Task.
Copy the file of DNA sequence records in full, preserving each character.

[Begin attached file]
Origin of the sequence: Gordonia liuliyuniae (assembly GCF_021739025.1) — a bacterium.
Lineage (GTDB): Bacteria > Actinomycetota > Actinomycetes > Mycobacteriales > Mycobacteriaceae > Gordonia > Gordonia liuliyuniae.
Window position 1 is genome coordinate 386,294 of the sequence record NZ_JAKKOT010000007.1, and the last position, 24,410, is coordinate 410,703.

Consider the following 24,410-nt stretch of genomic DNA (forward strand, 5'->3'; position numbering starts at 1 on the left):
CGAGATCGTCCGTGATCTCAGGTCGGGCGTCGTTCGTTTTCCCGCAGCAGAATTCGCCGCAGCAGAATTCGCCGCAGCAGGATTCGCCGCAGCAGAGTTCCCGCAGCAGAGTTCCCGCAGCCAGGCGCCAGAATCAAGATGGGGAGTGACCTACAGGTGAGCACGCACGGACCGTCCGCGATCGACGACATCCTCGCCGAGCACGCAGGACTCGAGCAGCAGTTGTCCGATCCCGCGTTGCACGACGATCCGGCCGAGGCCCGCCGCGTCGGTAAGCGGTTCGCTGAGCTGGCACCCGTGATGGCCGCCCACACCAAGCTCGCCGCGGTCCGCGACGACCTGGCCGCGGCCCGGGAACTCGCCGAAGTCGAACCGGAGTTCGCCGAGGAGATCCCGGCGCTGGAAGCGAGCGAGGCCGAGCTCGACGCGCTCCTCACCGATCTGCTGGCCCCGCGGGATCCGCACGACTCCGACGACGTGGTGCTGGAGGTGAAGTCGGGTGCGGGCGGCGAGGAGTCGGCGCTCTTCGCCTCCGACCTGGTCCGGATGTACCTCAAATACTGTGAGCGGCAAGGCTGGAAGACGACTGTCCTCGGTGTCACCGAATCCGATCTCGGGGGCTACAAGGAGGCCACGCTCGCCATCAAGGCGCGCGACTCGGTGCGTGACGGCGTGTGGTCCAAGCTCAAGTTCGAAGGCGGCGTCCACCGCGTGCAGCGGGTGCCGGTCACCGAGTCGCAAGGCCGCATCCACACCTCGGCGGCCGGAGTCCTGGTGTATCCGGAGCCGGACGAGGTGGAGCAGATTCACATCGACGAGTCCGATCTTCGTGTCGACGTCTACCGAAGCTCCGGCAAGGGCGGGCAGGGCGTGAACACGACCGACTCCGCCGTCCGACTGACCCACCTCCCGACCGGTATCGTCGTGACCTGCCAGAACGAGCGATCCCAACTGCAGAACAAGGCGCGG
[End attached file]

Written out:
Origin of the sequence: Gordonia liuliyuniae (assembly GCF_021739025.1) — a bacterium.
Lineage (GTDB): Bacteria > Actinomycetota > Actinomycetes > Mycobacteriales > Mycobacteriaceae > Gordonia > Gordonia liuliyuniae.
Window position 1 is genome coordinate 386,294 of the sequence record NZ_JAKKOT010000007.1, and the last position, 24,410, is coordinate 410,703.

Consider the following 24,410-nt stretch of genomic DNA (forward strand, 5'->3'; position numbering starts at 1 on the left):
CGAGATCGTCCGTGATCTCAGGTCGGGCGTCGTTCGTTTTCCCGCAGCAGAATTCGCCGCAGCAGAATTCGCCGCAGCAGGATTCGCCGCAGCAGAGTTCCCGCAGCAGAGTTCCCGCAGCCAGGCGCCAGAATCAAGATGGGGAGTGACCTACAGGTGAGCACGCACGGACCGTCCGCGATCGACGACATCCTCGCCGAGCACGCAGGACTCGAGCAGCAGTTGTCCGATCCCGCGTTGCACGACGATCCGGCCGAGGCCCGCCGCGTCGGTAAGCGGTTCGCTGAGCTGGCACCCGTGATGGCCGCCCACACCAAGCTCGCCGCGGTCCGCGACGACCTGGCCGCGGCCCGGGAACTCGCCGAAGTCGAACCGGAGTTCGCCGAGGAGATCCCGGCGCTGGAAGCGAGCGAGGCCGAGCTCGACGCGCTCCTCACCGATCTGCTGGCCCCGCGGGATCCGCACGACTCCGACGACGTGGTGCTGGAGGTGAAGTCGGGTGCGGGCGGCGAGGAGTCGGCGCTCTTCGCCTCCGACCTGGTCCGGATGTACCTCAAATACTGTGAGCGGCAAGGCTGGAAGACGACTGTCCTCGGTGTCACCGAATCCGATCTCGGGGGCTACAAGGAGGCCACGCTCGCCATCAAGGCGCGCGACTCGGTGCGTGACGGCGTGTGGTCCAAGCTCAAGTTCGAAGGCGGCGTCCACCGCGTGCAGCGGGTGCCGGTCACCGAGTCGCAAGGCCGCATCCACACCTCGGCGGCCGGAGTCCTGGTGTATCCGGAGCCGGACGAGGTGGAGCAGATTCACATCGACGAGTCCGATCTTCGTGTCGACGTCTACCGAAGCTCCGGCAAGGGCGGGCAGGGCGTGAACACGACCGACTCCGCCGTCCGACTGACCCACCTCCCGACCGGTATCGTCGTGACCTGCCAGAACGAGCGATCCCAACTGCAGAACAAGGCGCGG